As primary care grapples with the pressures of managing out-of-hours services,(8) meeting the needs of patients with long-term conditions,(9) and the service development required due to the shift of services from secondary care,(10) it is increasingly likely that some aspect of telephone consultation will become more prevalent in nurse job descriptions, including those of practice nurses. This development is likely to be accelerated in some geographical areas by a reduction of GPs.

Professional accountability and preparation for practice
The roles described in Box 1 vary in their complexity and clinical urgency, but for even the simplest task there are a number of factors that need to be considered before the practitioner picks up the phone. Mindful of their professional accountabilities, the practitioner must objectively self-assess their competency to carry out this aspect of their role and actively consider how they will adapt their practice to this medium.(11)


A note of warning is needed. Telephone consultation is already a demanding environment in which to perform, and the clinical risk increases if the practitioner is not only new to telephone consultation, but is also new to the role it is being used for, eg, triaging patients. Trial and error is a common learning method - after all, it is probably how most of us learned how to use a mobile phone - but it is not appropriate or justified in clinical situations for it can expose the patient, the practitioner and their employer to unacceptable clinical and professional risk. As a minimum there should be additional training for the role supported by the use of protocols devised by the clinical team.

So what do you need to know before carrying out telephone consultation?
Obviously it will depend upon the reason why you are calling the patient, but job descriptions often mention the following:

  • Knowledge of the patient group characteristics and demographics, eg, norms of child development milestones if working with children.
  • Awareness and recognition of immediate life-threatening conditions and basic first aid advice.
  • Clinical assessment history taking processes.
  • Active listening and questioning techniques, using interpersonal skills to establish rapport and allay patient anxieties.
  • A breadth of knowledge related to the common and less common clinical conditions that the patient may wish to discuss, with a good understanding of possible differential diagnoses and disease presentation.
  • Documentation and recording processes.
  • Basic keyboard skills.
  • Local sources of referral, access arrangements and other sources of health information support, and advice for the patient and you.
  • Awareness of relevant policy and procedures, eg, child protection vulnerable adult, protection of confidentiality, from faxing policy, to what to do if an answer phone is in operation, do you leave a message or not?

Another way to determine the role responsibilities and requirements is to benchmark the proposed new role against a checklist that has been "tested" by the NHS, for example, the NHS Agenda for Change national job evaluation profiles for NHS Direct nurses. It is also worth noting that the role attracts an NHS pay band (see
conditions-1991.cfm and scroll down the page to the NHS Direct section).(6)

Preparation for practice
At this point the potential new practitioner should self-assess their existing skills against the above criteria. Any area of self-doubt should be tested in "role play" and suitable training and development arranged. Even if the person feels well equipped, they will still need induction, mentorship and formal monitoring.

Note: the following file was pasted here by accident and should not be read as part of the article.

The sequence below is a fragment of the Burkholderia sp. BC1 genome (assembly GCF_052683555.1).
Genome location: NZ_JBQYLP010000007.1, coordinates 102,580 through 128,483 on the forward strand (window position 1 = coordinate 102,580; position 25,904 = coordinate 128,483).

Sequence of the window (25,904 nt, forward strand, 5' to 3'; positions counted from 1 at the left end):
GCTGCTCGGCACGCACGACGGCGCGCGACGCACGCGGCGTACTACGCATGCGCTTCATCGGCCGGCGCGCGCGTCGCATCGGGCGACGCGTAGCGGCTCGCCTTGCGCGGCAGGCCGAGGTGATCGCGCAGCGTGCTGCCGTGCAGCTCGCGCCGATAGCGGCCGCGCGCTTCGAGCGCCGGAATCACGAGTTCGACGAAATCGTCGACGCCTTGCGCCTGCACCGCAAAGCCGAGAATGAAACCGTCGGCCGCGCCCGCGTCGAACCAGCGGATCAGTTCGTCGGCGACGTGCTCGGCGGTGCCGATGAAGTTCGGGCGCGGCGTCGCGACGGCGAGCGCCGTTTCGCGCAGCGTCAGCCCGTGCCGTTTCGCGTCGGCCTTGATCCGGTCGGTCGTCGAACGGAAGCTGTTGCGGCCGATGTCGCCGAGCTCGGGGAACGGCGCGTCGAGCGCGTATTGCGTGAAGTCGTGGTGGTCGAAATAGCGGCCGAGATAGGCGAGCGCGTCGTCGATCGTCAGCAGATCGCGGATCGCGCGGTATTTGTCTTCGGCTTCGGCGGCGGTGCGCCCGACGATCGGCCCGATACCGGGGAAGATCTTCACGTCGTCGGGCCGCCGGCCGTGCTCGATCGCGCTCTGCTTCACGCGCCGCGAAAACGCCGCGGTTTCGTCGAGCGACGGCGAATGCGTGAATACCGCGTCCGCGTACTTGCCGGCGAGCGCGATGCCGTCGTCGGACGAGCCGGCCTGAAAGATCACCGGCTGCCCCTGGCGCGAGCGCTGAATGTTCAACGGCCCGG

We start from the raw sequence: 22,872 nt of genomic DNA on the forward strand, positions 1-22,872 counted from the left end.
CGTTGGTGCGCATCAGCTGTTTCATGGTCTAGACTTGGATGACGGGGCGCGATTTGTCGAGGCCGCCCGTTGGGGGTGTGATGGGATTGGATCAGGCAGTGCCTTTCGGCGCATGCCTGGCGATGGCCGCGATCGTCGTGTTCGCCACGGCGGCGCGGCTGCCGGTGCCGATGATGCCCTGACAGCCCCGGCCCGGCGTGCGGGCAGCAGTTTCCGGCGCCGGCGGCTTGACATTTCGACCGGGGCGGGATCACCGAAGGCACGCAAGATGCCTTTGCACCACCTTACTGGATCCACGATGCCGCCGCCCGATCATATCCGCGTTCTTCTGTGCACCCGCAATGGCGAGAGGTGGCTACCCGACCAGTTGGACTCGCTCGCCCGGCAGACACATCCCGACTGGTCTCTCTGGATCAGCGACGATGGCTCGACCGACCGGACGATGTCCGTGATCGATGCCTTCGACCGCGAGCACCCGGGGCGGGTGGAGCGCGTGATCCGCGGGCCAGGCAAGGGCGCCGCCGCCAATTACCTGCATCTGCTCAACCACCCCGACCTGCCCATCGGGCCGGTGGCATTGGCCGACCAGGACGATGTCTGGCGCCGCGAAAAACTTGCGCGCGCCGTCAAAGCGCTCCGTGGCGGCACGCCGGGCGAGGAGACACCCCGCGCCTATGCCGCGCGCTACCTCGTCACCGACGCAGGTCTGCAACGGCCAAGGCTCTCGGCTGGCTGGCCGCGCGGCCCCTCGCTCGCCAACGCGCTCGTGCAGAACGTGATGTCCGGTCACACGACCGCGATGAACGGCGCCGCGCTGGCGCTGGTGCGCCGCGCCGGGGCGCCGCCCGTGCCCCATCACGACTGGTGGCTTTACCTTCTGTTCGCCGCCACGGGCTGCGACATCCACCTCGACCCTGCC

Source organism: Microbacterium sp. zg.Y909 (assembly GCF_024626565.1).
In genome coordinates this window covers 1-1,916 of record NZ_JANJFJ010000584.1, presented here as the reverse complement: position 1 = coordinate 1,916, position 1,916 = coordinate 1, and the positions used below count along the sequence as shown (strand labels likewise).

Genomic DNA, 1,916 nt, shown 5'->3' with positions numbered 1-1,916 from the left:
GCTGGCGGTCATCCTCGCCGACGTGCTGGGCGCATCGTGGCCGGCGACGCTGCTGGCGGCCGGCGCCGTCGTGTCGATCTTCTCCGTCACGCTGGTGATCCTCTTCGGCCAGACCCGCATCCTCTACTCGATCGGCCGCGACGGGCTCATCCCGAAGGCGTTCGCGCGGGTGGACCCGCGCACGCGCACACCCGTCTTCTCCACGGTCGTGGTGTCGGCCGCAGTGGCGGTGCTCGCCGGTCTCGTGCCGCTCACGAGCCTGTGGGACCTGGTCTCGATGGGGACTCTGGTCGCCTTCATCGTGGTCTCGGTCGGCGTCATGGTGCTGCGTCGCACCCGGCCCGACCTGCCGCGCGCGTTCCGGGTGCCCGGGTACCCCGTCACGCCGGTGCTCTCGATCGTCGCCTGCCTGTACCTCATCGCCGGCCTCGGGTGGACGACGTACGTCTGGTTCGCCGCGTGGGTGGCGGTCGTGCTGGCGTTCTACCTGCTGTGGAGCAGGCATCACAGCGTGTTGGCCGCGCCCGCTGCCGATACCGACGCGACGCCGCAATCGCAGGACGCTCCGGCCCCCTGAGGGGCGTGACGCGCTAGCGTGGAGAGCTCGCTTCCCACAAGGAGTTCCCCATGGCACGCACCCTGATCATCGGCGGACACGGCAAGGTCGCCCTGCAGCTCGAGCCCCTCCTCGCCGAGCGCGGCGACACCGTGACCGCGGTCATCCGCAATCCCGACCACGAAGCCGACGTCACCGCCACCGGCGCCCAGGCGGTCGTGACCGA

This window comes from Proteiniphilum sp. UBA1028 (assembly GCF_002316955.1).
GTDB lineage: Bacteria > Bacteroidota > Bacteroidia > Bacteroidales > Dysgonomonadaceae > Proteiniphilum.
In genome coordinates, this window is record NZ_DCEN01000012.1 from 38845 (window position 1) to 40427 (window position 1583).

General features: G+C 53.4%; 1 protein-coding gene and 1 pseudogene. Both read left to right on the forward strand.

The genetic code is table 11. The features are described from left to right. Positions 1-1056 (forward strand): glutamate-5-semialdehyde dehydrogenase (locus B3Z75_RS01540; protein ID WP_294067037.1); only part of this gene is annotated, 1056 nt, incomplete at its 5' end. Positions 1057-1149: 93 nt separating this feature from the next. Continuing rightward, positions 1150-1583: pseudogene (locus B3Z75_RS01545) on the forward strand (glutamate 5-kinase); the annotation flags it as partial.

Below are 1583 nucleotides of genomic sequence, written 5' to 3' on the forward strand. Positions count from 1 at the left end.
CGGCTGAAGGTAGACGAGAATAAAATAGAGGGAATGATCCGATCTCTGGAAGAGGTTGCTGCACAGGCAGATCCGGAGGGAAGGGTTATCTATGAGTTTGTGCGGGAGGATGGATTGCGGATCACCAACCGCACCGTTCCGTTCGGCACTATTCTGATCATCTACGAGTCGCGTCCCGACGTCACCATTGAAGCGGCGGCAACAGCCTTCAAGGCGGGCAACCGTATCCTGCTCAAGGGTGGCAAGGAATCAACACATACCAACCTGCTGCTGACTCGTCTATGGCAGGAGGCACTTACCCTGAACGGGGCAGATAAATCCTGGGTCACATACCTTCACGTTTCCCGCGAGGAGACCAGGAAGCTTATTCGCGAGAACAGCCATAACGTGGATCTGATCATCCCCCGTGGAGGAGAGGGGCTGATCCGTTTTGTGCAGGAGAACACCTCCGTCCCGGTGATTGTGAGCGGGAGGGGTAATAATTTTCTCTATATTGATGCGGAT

A special consideration - If you are new to the role or if you have to use specific software packages (eg, clinical decision software, or patient records or equipment, eg, telephone systems and computers) it is the responsibility of your employer to arrange the necessary training. As an employee it is your responsibility to attend the training, make reasonable efforts to learn the new skills and to advise your employer (in writing) if you still feel unable to perform the role competently at the end of the training.
If you do not express your concerns and start doing the role, it will be legally assumed that you are accepting the accountability that comes with it.
In the next issue I will concentrate on the telephone call itself and propose a systematic framework for the process. I will also suggest a series of activities and resources, that will help both the novice and experienced practitioner to promote their own clinical supervision, audit their interventions and thus provide evidence of the governance of this clinical activity within their practice.


  1. Royal College of Nursing. Telephone advice lines for people with long-term conditions. London: RCN; 2006.
  2. Wilson R, Hubert J. Resurfacing the care in nursing by telephone: lessons learned from ambulatory oncology. Nursing Outlook 2002;50:160-4.
  3. Medical Protection Society. Inappropriate advice. Case Reports 2005;13(4). Available from:
  4. Car J. Sheikh A. Telephone consultations. BMJ 2003;326:966-9.
  5. Lattimer V, George S, Thompson F, et al. Safety and effectiveness of nurse telephone consultation in out of hours primary care: randomised controlled trial. BMJ 1998;317:1054-9.
  6. National Audit Office. NHS Direct in England. London: The Stationery Office; 2002.
  7. Richards DA, Meakins J, Tawfik J, et al. Quality monitoring of nurse telephone triage. J Adv Nurs 2004;47:551-60.
  8. Department of Health. The national quality requirements in the delivery of out-of-hours services. London: The Stationery Office; 2004.
  9. Department of Health. Supporting people with long term conditions: an NHS and social care model to support local innovation and Integration. London: The Stationery Office: 2005.
  10. Colin-Thomé D. Keeping it personal. London: Department of Health; 2007. Available from:
  11. NMC. The NMC code of professional conduct: standards for conduct, performance and ethics.  London: NMC; 2004.